Practical Tips on How to Deal With Smoke Damage After a Fire
Witnessing a fire consume your home and your belongings can be the most devastating experience of your life. And what makes the situation even more distressing is that you’ll have to face the messy aftermath.
Dealing with fire and smoke damage can take its toll on anyone. And that's why we’ve compiled a few practical tips to help make the process less stressful.
If you’ve experienced a fire at home, here’s how you can clean up more efficiently after smoke damage has done a number on your stuff.
Assessing the Damage
Before getting into the thick of things, you must first try to understand what you’re up against. Check the walls, the ceiling, and the different areas of the house to see the extent of the damage, and lookout for underlying issues that could potentially become bigger problems in the future. Also, evaluate the condition of your damaged belongings and discard the items that can’t be saved.
Assessing the situation will also help you decide whether or not to bring in and hire a professional to help you clean up.
Ventilating Your Home
Rooms can still feel hot and stuffy even if it has been days since the fire, so the first thing you should do when you enter the premises is to ventilate it. Open all the doors and the windows to get fresh air flowing in!
If, for some reason, opening the windows isn’t enough, you can also use fans – the bigger, the better! Industrial fans are perfect for this because they encourage greater air flow.
Oh, another important thing—turn off your HVAC system so the soot and smoke does not spread into other parts of the house.
Removing Odor From Walls
A quick wipe down of the walls and ceiling can eliminate surface residue, but that won’t be enough. To get rid of the foul smell and deep-seated dirt, mix a tablespoon of TSP with a gallon of warm water and give your walls another round of wipe down, then rinse. Don’t forget to wear goggles, a mask, and rubber gloves when doing this.
However, if the cleanup process is confusing you, consider hiring professionals for the job to avoid damaging your walls or the ceiling even more.
Changing Air Filters
It’s also essential to change all the air filters in your home after a fire. This includes the filters on your AC unit, furnace, fans, and vents, which may have been coated in soot and smoke.
Also, be sure to clean gaps, corners, and crevices were soot has likely settled. Your window and door frames will need a thorough wiping with soapy water, too.
You may be able to save some of your furniture pieces if they look like they haven’t sustained that much damage. If they’re made of wood, remove the soot by wiping a dry chemical sponge across the surface. Don’t scrub too hard, though, to avoid staining the wood grain with soot or smoke particles. Moreover, using super fine steel wool or wiping the surface with oil soap solution can help with tougher-to-remove soot.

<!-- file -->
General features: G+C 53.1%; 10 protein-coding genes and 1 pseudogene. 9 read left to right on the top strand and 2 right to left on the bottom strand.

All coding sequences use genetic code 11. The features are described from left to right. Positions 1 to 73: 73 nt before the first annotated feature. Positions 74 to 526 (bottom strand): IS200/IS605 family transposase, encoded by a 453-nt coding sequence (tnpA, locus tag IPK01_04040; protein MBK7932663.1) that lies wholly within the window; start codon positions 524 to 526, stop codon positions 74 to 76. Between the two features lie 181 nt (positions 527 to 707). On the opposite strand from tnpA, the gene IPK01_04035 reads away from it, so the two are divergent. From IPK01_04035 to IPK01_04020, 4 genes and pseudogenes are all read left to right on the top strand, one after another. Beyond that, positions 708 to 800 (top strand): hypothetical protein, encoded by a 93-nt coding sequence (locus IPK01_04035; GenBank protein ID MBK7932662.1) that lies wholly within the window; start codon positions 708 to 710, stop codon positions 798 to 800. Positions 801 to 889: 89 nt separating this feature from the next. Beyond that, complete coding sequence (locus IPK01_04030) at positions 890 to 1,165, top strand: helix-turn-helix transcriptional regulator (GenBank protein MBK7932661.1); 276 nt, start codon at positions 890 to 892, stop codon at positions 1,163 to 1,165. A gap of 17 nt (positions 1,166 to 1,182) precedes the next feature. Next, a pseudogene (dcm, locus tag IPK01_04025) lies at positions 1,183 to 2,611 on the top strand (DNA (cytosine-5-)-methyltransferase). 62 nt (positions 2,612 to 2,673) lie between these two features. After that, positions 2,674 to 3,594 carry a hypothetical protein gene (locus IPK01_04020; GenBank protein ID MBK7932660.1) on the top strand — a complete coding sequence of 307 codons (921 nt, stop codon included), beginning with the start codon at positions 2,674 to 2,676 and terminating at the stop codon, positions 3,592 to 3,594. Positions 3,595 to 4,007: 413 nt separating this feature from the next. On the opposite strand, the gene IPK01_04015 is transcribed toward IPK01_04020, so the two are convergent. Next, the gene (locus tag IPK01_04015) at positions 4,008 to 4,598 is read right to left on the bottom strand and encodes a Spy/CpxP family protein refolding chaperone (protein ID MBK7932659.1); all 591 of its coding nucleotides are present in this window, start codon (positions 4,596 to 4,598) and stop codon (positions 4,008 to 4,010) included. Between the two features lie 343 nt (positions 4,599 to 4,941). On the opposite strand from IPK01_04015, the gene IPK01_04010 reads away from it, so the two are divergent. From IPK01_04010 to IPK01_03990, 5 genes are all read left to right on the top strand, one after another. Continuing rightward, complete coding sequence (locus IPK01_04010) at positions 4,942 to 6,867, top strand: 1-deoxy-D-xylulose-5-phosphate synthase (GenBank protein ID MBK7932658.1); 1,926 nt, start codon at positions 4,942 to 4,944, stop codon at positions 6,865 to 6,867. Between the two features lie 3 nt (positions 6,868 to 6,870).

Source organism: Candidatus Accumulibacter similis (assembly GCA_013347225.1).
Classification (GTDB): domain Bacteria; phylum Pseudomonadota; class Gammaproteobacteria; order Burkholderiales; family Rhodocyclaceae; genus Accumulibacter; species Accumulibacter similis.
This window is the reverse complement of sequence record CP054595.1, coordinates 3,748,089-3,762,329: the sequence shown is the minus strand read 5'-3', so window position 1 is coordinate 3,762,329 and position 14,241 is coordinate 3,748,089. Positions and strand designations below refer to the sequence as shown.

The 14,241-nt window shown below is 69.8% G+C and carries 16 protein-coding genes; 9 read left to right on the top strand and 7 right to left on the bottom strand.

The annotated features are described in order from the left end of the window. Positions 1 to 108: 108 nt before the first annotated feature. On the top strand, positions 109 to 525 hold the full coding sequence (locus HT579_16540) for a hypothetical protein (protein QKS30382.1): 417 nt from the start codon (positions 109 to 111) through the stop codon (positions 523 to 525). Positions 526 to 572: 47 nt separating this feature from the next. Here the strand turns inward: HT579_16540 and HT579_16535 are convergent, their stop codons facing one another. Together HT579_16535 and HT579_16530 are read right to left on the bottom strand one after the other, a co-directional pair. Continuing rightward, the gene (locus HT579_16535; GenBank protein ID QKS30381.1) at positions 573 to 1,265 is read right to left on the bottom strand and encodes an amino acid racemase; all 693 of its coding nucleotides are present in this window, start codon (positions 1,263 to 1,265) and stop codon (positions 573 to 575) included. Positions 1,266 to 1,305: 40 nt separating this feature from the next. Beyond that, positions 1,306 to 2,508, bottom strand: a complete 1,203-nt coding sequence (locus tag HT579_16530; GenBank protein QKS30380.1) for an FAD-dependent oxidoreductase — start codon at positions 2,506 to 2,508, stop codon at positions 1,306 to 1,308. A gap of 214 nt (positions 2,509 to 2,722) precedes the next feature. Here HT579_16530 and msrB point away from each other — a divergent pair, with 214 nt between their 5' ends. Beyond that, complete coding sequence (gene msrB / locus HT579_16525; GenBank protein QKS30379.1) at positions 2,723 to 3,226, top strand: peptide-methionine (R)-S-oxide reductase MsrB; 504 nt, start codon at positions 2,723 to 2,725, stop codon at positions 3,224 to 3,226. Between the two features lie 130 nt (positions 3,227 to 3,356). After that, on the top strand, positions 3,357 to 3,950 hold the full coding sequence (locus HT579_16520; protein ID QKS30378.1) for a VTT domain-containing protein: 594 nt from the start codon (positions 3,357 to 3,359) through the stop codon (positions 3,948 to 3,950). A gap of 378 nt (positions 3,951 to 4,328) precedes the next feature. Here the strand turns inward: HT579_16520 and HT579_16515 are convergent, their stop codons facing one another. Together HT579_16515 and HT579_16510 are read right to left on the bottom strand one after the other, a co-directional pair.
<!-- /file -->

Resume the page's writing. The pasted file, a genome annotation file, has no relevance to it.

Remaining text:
For fabric-wrapped furniture and carpets, you’ll have to remove the soot first before you can start cleaning and deodorizing. Remember to only use a vacuum cleaner for removing soot and not brushes. Using a brush will only force the dirt deeper into the material.
Ask Help From the Pros
You should be able to address some minor issues and clean certain areas of your home by yourself, but it’s still wise to get fire and smoke damage restoration professionals on board.
A DIY-cleanup may be okay for small scale damage, but in cases of extensive devastation, calling in the pros is necessary. Reach out to several fire damage and smoke damage restorers near you. They can help you determine what areas require professional smoke damage restoration services.
If you’re not too sure about what your next steps should be, don’t hesitate to ask your insurance provider for suggestions. Your agent should be able to guide you and recommend the right people for the job.
On Recovering From Fire and Smoke Damage
The extent of fire and smoke damage on a home vary greatly, but the response to fire incidents and the damage they have caused generally stays the same. Recovering and cleaning up after a fire disaster can be a drawn out and stressful process, but it is not impossible. If the damage is too severe or too complicated to handle, you can always turn to the experts for advice and assistance.
This content is accurate and true to the best of the author’s knowledge and is not meant to substitute for formal and individualized advice from a qualified professional.